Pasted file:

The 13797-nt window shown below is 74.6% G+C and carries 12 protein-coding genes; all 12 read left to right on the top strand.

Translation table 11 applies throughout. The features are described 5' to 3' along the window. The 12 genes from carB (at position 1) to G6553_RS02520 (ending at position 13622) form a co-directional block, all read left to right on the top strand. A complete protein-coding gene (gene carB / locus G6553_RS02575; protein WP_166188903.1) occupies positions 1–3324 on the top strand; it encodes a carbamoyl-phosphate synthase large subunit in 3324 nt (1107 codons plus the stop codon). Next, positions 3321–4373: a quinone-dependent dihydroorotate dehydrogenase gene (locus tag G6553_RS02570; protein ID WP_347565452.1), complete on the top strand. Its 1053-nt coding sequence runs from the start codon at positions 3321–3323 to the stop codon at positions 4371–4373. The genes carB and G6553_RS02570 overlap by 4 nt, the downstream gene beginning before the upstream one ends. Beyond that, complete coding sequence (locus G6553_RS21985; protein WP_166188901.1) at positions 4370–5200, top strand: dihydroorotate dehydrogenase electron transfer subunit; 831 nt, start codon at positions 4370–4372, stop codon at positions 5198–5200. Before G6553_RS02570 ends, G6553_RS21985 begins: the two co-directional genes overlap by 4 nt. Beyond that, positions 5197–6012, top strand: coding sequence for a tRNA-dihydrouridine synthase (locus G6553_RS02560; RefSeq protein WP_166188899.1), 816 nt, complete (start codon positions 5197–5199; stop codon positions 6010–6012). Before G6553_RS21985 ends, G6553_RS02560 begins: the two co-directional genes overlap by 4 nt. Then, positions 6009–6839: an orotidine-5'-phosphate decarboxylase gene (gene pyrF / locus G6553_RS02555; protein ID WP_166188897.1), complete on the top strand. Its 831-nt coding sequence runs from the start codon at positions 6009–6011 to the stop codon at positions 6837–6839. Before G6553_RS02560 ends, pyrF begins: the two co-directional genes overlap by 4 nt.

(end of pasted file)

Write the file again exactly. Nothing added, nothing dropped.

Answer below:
The 13797-nt window shown below is 74.6% G+C and carries 12 protein-coding genes; all 12 read left to right on the top strand.

Translation table 11 applies throughout. The features are described 5' to 3' along the window. The 12 genes from carB (at position 1) to G6553_RS02520 (ending at position 13622) form a co-directional block, all read left to right on the top strand. A complete protein-coding gene (gene carB / locus G6553_RS02575; protein WP_166188903.1) occupies positions 1–3324 on the top strand; it encodes a carbamoyl-phosphate synthase large subunit in 3324 nt (1107 codons plus the stop codon). Next, positions 3321–4373: a quinone-dependent dihydroorotate dehydrogenase gene (locus tag G6553_RS02570; protein ID WP_347565452.1), complete on the top strand. Its 1053-nt coding sequence runs from the start codon at positions 3321–3323 to the stop codon at positions 4371–4373. The genes carB and G6553_RS02570 overlap by 4 nt, the downstream gene beginning before the upstream one ends. Beyond that, complete coding sequence (locus G6553_RS21985; protein WP_166188901.1) at positions 4370–5200, top strand: dihydroorotate dehydrogenase electron transfer subunit; 831 nt, start codon at positions 4370–4372, stop codon at positions 5198–5200. Before G6553_RS02570 ends, G6553_RS21985 begins: the two co-directional genes overlap by 4 nt. Beyond that, positions 5197–6012, top strand: coding sequence for a tRNA-dihydrouridine synthase (locus G6553_RS02560; RefSeq protein WP_166188899.1), 816 nt, complete (start codon positions 5197–5199; stop codon positions 6010–6012). Before G6553_RS21985 ends, G6553_RS02560 begins: the two co-directional genes overlap by 4 nt. Then, positions 6009–6839: an orotidine-5'-phosphate decarboxylase gene (gene pyrF / locus G6553_RS02555; protein ID WP_166188897.1), complete on the top strand. Its 831-nt coding sequence runs from the start codon at positions 6009–6011 to the stop codon at positions 6837–6839. Before G6553_RS02560 ends, pyrF begins: the two co-directional genes overlap by 4 nt.